‣ Save to your preferred location
Your iOS device configuration templates are now ready to be imported into
TARMAC.
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Assigning profiles to user groups
After your iOS device configuration templates have been
created in Apple’s iPhone Configuration Utility, they can be
imported into TARMAC and assigned to user groups. This
section shows you how.
Importing configuration templates from iPhone Configuration Utility:
‣ Navigate to the Profiles page on the TARMAC Server interface
‣ Click Import in the ‘Access’ section
‣ Choose a .mobileconfig configuration template
‣ Click import
The Profiles page of TARMAC Server allows you to upload and assign user
groups to your configuration templates. Additionally you can use this section to set compliance rules, restricting profile download access only to
those who have permission.
The template will now show in the table below, ready for you to assign user
groups. These user groups correspond to the group DNs in the ‘Access’ section of the Services page (see section: Connecting to your directory service).
Assign user groups to configuration templates:
‣ Click an uploaded configuration template in the table
‣ Select the check box next to the group you wish to assign this template
These changes are made dynamically and you do not need to save each
time. More than one group can be assigned to each template. For example,
you may have one template called VPN Access among several other departmental templates. VPN Access may need to be assigned to several different groups giving permitted end-users access to this profile regardless of
which department they are in.
Tip
Using Mobile Device Management allows TARMAC to automatically
push and install iOS device configuration profiles to devices bound
via MDM. See section Control devices using Mobile Device Management for more information.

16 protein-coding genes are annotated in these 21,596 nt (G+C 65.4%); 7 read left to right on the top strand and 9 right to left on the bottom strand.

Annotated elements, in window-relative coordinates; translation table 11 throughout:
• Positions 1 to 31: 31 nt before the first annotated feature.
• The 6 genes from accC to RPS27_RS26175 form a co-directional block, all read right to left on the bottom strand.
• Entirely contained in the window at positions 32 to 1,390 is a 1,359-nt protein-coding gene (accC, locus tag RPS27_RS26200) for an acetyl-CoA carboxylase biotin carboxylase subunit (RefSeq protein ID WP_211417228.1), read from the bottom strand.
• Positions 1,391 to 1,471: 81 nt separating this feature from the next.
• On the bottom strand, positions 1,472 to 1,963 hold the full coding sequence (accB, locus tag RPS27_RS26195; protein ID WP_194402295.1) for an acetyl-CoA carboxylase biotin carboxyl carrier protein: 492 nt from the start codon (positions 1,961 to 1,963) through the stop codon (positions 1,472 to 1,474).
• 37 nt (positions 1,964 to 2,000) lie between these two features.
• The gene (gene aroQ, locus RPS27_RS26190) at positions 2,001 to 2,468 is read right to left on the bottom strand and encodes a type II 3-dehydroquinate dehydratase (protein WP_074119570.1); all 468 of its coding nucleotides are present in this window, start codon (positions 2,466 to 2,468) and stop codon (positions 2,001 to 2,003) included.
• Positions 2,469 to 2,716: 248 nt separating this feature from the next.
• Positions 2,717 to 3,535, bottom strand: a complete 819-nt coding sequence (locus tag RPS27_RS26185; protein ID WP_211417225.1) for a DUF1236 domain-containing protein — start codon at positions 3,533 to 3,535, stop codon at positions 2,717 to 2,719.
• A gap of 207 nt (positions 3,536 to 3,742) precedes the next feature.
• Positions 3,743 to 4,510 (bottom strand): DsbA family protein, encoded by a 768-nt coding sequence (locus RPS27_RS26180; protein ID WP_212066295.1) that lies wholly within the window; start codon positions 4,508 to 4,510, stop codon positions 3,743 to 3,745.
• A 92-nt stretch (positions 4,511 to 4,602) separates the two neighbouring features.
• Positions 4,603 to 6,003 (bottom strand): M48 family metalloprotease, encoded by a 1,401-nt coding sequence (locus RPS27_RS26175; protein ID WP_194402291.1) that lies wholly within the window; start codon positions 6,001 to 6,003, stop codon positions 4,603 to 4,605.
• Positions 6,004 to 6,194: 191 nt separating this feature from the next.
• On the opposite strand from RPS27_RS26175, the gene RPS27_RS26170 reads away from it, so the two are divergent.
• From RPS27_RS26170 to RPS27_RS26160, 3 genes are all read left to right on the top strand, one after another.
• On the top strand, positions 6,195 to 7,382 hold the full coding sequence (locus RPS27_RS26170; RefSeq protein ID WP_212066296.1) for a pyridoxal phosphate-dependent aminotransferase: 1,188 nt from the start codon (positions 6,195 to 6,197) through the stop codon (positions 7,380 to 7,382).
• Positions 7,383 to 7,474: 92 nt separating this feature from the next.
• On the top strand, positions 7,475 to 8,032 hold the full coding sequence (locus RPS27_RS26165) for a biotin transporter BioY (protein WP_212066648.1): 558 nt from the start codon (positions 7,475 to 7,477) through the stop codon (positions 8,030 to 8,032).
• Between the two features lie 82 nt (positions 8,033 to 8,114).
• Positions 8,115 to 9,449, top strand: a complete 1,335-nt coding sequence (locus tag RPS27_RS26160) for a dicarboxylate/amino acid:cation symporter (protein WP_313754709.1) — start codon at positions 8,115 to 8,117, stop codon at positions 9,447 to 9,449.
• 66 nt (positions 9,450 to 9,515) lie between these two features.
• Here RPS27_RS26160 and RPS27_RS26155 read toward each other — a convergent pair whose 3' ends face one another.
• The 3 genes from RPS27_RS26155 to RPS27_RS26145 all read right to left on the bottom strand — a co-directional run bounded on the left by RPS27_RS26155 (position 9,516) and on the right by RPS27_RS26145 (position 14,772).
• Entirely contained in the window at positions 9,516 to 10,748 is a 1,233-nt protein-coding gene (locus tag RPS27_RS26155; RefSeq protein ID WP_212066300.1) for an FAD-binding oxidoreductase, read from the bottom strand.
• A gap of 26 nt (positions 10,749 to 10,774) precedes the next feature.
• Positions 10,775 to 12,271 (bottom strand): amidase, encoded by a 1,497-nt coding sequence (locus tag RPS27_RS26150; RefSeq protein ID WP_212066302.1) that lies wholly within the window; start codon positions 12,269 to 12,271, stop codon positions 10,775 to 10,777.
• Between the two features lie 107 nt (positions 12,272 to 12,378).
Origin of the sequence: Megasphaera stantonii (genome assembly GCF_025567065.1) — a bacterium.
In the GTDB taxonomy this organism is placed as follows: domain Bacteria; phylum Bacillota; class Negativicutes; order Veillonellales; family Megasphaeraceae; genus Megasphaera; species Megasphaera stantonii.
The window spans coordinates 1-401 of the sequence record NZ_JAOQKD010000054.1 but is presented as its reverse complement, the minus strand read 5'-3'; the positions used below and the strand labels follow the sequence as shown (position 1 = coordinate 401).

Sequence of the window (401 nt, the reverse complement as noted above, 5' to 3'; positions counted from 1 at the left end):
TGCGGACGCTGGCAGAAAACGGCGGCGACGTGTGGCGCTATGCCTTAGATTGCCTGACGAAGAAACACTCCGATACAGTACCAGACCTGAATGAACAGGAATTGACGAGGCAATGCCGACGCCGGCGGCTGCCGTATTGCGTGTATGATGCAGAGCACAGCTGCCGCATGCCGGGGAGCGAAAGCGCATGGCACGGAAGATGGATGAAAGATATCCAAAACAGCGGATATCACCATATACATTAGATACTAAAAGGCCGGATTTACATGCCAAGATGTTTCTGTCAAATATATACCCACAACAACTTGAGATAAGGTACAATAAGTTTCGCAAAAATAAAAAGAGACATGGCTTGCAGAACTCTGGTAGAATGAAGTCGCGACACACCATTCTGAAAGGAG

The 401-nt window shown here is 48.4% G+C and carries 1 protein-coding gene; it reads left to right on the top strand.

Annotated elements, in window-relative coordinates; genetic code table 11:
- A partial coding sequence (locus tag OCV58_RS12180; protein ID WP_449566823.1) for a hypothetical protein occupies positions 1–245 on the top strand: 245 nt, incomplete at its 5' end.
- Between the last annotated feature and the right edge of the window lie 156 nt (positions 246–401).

Signing profiles with a certificate
TARMAC profiles can be signed during the provisioning process by a custom
certificate and private key that matches your root CA. This way, end-users
can rest assure that the profile they are installing is indeed from their company. Certificates are added globally and not to individual profiles.
Importing iOS device configuration templates
Once iOS device configuration templates have been created in the Apple
iPhone Configuration Utility they need to be imported into TARMAC.
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To add a certificate and private key:
‣ Click Set Signature
‣ Choose a certificate
‣ Choose a private key
‣ Click Import
TARMAC supports certificate files in PEM or DER format, encoded in Base64.
They must not be encrypted.
Profiles can also be signed individually using an automated SCEP service
(see section Enrolling certificates using SCEP)
Setting Compliance Rules
TARMAC allows you to restrict access to profiles based on device or iOS version. It may be that you do not want to allow certain devices access to provisioning profiles due to security concerns or any other reasons. At present,
Compliance Rules are set globally and cannot be assigned to individual profiles.
To set compliance rules:
‣ Check the box next to each allowed device